1 Management of HIV and TB Co-infection in South Africa Halima Dawood Department of Medicine
2 Case Report 39 yr old female Referred to clinic on 14/06/2006 for consideration to commence antiretroviral therapy Diagnosed with pulmonary tuberculosis (smear +ve) at local clinic (10/03/2006) Good adherence to antituberculosis therapy Currently on maintenance phase: Rifinah 2 daily (isoniazid/rifampicin)
3 BACKGROUND HISTORY Diagnosed: HIV: Jan 2001 (at local clinic) No previous admissions to hospital No other past medical history Two children aged 17 and 13 yr both well Husband died in 2001 (AIDS related illness)
4 GENERAL EXAMINATION No symptoms on history/enquiry Mild temporal muscle wasting. No significant lymphadenopathy. Oral thrush. No melanonychia PR 80 /min BP 110/70 RR 14/min Apyrexial
5 Systemic Examination Cardiovascular System Normal Respiratory System Normal Abdomen Normal Central Nervous System Normal
6 ASSESSMENT 39 year old female with HIV infection, on maintenance phase of tuberculosis treatment with oral candidiasis World Health Organisation stage 3 HIV infection
8 Final Assessment 39 year old female on maintenance phase of tuberculosis treatment CD4 count = 79 cells/µl (AIDS) Medically suitable for antiretroviral roll-out programme Requires social/adherence counselling and ARV education
9 MANAGEMENT Assessed by multi-disciplinary team and found suitable for antiretroviral therapy Started regimen 1a :stavudine 40 mg bd lamivudine 150 mg bd efavirenz 600mg daily on 14/07/2006 whilst on maintenance phase of tuberculosis treatment
10 Management of HIV and TB Co-infection in South Africa
11 Introduction > 70% of 40 million HIV-1 infected people worldwide live in sub-saharan Africa high proportion are infected with tuberculosis Tuberculosis : leading cause of morbidity and mortality in this sub-group Highly active anti-retroviral treatment (HAART): reduced the incidence of HIV-1-associated-tuberculosis by more than 80% in some studies * * Lancet 2002: 359:
12 IMPACT OF HIV ON MTB HIV negative:10% infected with TB bacilli develop active TB during lifetime. HIV positive: 50% develop TB. TB occurs at any time in the course of HIV,usually early.
13 IMPACT OF HIV ON TB Progression to Disease:TB accelerates HIV disease Infectious Pool: MDR TB TB associated with decreased survival in HIV: Immune activation, Expression of cytokines, Increased viral replication (viral load fold increase with active TB)* *J Immunol 1996;157:1271
14 IMPACT OF MTB ON HIV Acceleration to AIDS Increases vertical transmission of HIV and increased congenital transmission of TB
15 How Does HIV Affect The Clinical Presentation Of TB? Unchanged (TBM, TB osteitis) Certain peculiar TB syndromes: - Pulmonary Syndrome - Lymphadenopathy Syndrome - Serositis Syndrome - Constitutional Syndrome Increased incidence of extra-pulmonary TB
16 DRUG METABOLISM INTERACTIONS (PHARMACOKINETIC)
17 RIFAMPICIN Significant pharmokinetic drug interactions: standard tuberculosis treatment + ARVs Rifampicin( rifamycin): potent inducer of cytochrome P450 enzyme system, iso-enzyme CYP3A4
18 RIFAMPICIN Rifampicin: metabolism + plasma levels of hepatically metabolised drugs: NNRTIs PIs decreased plasma levels may result in antiretroviral treatment failure HIV-infected patients treated with rifamycin- sparing regimens need prolonged streptomycin-based treatment: 9-12 months to prevent relapse
19 RIFABUTIN CDC: rifabutin instead of rifampicin for patients taking PIs or NNRTIs Rifabutin: weaker enzyme inducer than rifampicin but unavailable in state sector antiretroviral regimen - modified to make it compatible with standard, rifampicin-based tuberculosis treatment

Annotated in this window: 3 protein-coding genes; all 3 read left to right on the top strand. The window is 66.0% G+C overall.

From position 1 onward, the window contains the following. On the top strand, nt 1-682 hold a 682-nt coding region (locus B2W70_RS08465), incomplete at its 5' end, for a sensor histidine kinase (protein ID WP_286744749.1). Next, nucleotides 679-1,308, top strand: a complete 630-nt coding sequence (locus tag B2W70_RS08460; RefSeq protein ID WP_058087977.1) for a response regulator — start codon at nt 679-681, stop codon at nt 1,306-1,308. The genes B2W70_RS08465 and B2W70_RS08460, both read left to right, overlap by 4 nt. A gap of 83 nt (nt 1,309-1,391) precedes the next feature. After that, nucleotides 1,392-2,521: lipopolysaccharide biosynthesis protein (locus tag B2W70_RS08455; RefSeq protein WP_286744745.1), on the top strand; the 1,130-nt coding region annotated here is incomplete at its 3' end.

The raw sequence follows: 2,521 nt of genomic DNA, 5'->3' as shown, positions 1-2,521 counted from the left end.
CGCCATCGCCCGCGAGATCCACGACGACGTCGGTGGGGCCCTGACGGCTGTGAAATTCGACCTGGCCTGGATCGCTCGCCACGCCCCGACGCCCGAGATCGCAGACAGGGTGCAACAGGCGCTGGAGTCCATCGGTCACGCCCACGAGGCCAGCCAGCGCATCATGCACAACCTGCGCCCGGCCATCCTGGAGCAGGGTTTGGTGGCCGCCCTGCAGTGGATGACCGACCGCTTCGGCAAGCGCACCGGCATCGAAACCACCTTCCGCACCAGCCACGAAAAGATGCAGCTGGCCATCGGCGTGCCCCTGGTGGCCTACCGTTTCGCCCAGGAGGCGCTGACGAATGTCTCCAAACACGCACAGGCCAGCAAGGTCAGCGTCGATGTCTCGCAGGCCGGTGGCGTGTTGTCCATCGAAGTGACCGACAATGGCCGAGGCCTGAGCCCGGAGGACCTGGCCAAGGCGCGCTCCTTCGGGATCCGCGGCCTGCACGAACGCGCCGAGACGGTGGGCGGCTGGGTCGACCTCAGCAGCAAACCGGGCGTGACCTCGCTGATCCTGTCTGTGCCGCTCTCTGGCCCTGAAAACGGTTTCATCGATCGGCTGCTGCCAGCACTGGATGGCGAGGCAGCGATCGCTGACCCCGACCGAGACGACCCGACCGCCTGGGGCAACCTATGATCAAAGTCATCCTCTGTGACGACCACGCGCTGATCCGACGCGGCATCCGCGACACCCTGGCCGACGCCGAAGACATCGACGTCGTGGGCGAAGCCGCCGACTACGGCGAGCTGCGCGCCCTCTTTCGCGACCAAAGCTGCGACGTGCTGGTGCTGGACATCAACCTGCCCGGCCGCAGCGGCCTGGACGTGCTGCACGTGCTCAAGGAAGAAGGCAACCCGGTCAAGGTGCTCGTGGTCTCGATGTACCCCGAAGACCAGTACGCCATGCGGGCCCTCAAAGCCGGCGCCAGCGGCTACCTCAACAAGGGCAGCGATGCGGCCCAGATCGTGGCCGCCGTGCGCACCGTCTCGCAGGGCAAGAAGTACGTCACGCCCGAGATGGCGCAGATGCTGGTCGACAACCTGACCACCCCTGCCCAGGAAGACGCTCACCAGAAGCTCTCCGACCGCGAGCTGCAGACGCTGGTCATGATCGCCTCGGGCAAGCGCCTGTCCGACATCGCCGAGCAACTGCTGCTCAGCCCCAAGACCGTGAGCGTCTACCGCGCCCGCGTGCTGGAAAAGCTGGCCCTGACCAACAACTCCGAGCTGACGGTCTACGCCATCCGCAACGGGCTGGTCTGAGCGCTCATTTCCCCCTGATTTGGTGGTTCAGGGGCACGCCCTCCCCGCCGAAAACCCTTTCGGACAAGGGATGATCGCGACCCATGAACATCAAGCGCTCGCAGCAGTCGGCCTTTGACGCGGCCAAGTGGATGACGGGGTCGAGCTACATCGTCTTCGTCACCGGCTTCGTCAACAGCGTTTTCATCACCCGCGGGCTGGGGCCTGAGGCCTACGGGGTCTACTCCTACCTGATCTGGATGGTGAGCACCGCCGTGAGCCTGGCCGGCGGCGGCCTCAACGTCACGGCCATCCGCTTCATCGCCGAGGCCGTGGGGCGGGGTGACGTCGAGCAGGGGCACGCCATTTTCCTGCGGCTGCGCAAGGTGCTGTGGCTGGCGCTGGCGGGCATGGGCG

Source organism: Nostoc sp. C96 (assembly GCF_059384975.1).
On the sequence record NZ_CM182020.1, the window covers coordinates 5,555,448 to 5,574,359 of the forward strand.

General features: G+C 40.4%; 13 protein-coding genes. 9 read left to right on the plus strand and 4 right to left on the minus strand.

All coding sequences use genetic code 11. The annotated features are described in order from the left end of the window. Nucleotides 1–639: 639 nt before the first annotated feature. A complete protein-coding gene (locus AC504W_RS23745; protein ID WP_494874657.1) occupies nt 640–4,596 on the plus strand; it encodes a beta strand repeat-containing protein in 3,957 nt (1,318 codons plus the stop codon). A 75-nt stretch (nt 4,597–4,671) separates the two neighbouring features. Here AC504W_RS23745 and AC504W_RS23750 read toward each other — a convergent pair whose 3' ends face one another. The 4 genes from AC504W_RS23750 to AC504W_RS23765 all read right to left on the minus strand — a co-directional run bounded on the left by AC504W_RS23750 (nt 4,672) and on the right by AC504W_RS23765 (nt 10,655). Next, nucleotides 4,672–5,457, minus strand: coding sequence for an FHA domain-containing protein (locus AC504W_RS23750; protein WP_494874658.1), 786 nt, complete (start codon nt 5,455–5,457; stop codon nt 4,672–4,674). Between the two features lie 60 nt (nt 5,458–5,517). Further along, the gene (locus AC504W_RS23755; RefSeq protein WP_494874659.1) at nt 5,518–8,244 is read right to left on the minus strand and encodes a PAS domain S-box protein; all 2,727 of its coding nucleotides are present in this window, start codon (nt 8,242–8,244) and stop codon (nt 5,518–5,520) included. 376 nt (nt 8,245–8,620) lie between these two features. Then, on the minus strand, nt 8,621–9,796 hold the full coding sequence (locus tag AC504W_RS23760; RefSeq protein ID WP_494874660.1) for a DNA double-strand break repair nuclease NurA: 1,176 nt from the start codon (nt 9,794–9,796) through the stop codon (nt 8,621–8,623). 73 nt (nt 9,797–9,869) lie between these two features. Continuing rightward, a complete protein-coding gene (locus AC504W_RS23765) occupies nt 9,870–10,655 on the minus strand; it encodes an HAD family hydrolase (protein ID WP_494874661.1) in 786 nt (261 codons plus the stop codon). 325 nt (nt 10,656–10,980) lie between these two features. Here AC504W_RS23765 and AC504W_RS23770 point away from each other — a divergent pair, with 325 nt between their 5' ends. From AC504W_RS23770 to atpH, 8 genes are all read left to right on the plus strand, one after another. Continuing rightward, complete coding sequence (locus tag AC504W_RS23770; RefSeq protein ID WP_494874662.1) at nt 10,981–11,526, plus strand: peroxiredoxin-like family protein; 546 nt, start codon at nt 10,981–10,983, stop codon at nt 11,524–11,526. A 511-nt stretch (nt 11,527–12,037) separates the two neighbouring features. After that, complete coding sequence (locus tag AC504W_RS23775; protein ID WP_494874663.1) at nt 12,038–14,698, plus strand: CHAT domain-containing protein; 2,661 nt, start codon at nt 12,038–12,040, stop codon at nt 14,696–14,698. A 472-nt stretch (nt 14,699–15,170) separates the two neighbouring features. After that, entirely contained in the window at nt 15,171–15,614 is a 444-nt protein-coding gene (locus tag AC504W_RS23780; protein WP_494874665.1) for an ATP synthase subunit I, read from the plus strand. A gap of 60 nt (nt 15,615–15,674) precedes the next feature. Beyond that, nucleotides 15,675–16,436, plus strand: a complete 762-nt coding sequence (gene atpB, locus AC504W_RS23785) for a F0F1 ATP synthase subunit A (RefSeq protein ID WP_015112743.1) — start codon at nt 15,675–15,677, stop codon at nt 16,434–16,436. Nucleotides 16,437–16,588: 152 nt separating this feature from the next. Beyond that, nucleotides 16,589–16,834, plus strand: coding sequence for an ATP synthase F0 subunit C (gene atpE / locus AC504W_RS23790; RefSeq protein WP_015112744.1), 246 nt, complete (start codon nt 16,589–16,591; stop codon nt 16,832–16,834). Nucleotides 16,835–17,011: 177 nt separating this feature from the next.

20 Interactions with NNRTIs NNRTI levels reduced when given with rifampicin Area under curve of efavirenz is reduced by 22% and nevaripine by 37-58% * Trough levels of efavirenz and nevirapine remain therapeutic but are reduced CDC recommends:increasing efavirenz dose to 800mg daily *Southern African Journal of HIV Medicine 2004: March: 28-32
21 Interactions with NNRTIs Population pharmacokinetic study of efavirenz: hepatic clearance was 28% higher in white non-hispanics than in African-Americans and Hispanics * Major ethnic differences exist in allellic variations of iso-enzyme CYP2B6 which is mainly responsible for metabolizing efavirenz * Antimicrobial Agents Chemotherapy 2003; 47:
22 Interactions with NNRTIs SA guidelines do not recommend increasing efavirenz dose when co-administered with rifampicin, due to increased risk of toxicity no published data on efavirenz metabolism in the South African population Nevirapine clearance also varies between ethnic groups * Standard doses of nevirapine are effective when coadministered with rifampicin * Br J Clin Pharmacology 2004: 54 ;
23 Role of PIs Most PI levels significantly when co-administered with rifampicin and should not be used, except ritonavir. ritonavir 400mg bd to overcomes the enzyme induction Ritonavir : GI intolerance - improved by gradual dose escalation over one week
24 Interactions with NRTIs 3 NRTIs regimens were previously recommended due to no significant interactions with rifampicin. Recent studies : these regimens are inferior to conventional NNRTI/PI regimens * 3 NRTIs are no longer recommended *South. African Journal of HIV Medicine 2004: 14: 28-35
25 SA Recommendations for Co-administering PI + NNRTIs + Rifampicin
26 Single PIs ritonavir Amprenavir Indinavir Nelfinavir Saquinavir Dose when combined with rifampicin 600mg 12hrly Rifampicin should not be used together with these single PIs comments poorly tolerated in adults:gi side effects. Not used as single agent Change the regimen to make it compatible with rifampicin (do not use a drug that the patient has previously failed)
27 Boosted PI Combinations Dose when combined with rifampicin Comments Saquinavir/ ritonavir Lopinavir/ ritonavir Saquinavir 400mg plus ritonavir 400mg 12hrly Kaletra 400mg/ 100mg plus Ritonavir 300mg 12hrly Limited clinical experience Limited clinical experience
28 NNRTIs Efavirenz Nevirapine Dose when combined with rifampicin 600mg daily 200mg twice daily Comments CDC guidelines recommend 800mg but efavirenz metabolism is slower in Afro-Americans and increased CNS side effects may occur Possible increased risk of hepatotoxicity, particularly during the 1 st two months of nevirapine-containing antiretroviral therapy
29 Pharmacodynamic Interactions Additive risk of side-effects and drug toxicity when antiretrovirals combined with TB Rx Pyridoxine : give to all HIV-infected patients to reduce the risk of INH-induced peripheral neuropathy Alcohol excess: increased risk of hepatotoxicity and peripheral neuropathy,counsel regarding alcohol discontinuation